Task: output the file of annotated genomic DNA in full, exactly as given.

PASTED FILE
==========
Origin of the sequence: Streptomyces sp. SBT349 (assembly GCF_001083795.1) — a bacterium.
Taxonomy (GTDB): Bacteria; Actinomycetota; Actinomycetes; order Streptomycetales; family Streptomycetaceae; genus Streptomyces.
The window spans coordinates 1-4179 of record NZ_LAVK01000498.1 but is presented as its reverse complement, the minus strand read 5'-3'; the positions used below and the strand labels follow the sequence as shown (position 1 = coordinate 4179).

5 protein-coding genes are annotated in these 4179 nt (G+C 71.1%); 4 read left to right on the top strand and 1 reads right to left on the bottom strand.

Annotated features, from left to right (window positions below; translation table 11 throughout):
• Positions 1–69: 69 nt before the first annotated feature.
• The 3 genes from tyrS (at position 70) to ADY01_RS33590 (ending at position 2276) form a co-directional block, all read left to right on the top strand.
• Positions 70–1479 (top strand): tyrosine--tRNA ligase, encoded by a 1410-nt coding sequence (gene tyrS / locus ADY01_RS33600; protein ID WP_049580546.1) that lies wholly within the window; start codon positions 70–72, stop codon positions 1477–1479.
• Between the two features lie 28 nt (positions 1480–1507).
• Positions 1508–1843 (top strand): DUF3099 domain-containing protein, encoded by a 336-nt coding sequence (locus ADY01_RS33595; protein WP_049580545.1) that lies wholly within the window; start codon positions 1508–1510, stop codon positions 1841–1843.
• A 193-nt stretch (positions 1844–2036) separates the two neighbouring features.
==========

Origin of the sequence: Streptomyces sp. SBT349 (assembly GCF_001083795.1) — a bacterium.
Taxonomy (GTDB): Bacteria; Actinomycetota; Actinomycetes; order Streptomycetales; family Streptomycetaceae; genus Streptomyces.
The window spans coordinates 1-4179 of record NZ_LAVK01000498.1 but is presented as its reverse complement, the minus strand read 5'-3'; the positions used below and the strand labels follow the sequence as shown (position 1 = coordinate 4179).

5 protein-coding genes are annotated in these 4179 nt (G+C 71.1%); 4 read left to right on the top strand and 1 reads right to left on the bottom strand.

Annotated features, from left to right (window positions below; translation table 11 throughout):
• Positions 1–69: 69 nt before the first annotated feature.
• The 3 genes from tyrS (at position 70) to ADY01_RS33590 (ending at position 2276) form a co-directional block, all read left to right on the top strand.
• Positions 70–1479 (top strand): tyrosine--tRNA ligase, encoded by a 1410-nt coding sequence (gene tyrS / locus ADY01_RS33600; protein ID WP_049580546.1) that lies wholly within the window; start codon positions 70–72, stop codon positions 1477–1479.
• Between the two features lie 28 nt (positions 1480–1507).
• Positions 1508–1843 (top strand): DUF3099 domain-containing protein, encoded by a 336-nt coding sequence (locus ADY01_RS33595; protein WP_049580545.1) that lies wholly within the window; start codon positions 1508–1510, stop codon positions 1841–1843.
• A 193-nt stretch (positions 1844–2036) separates the two neighbouring features.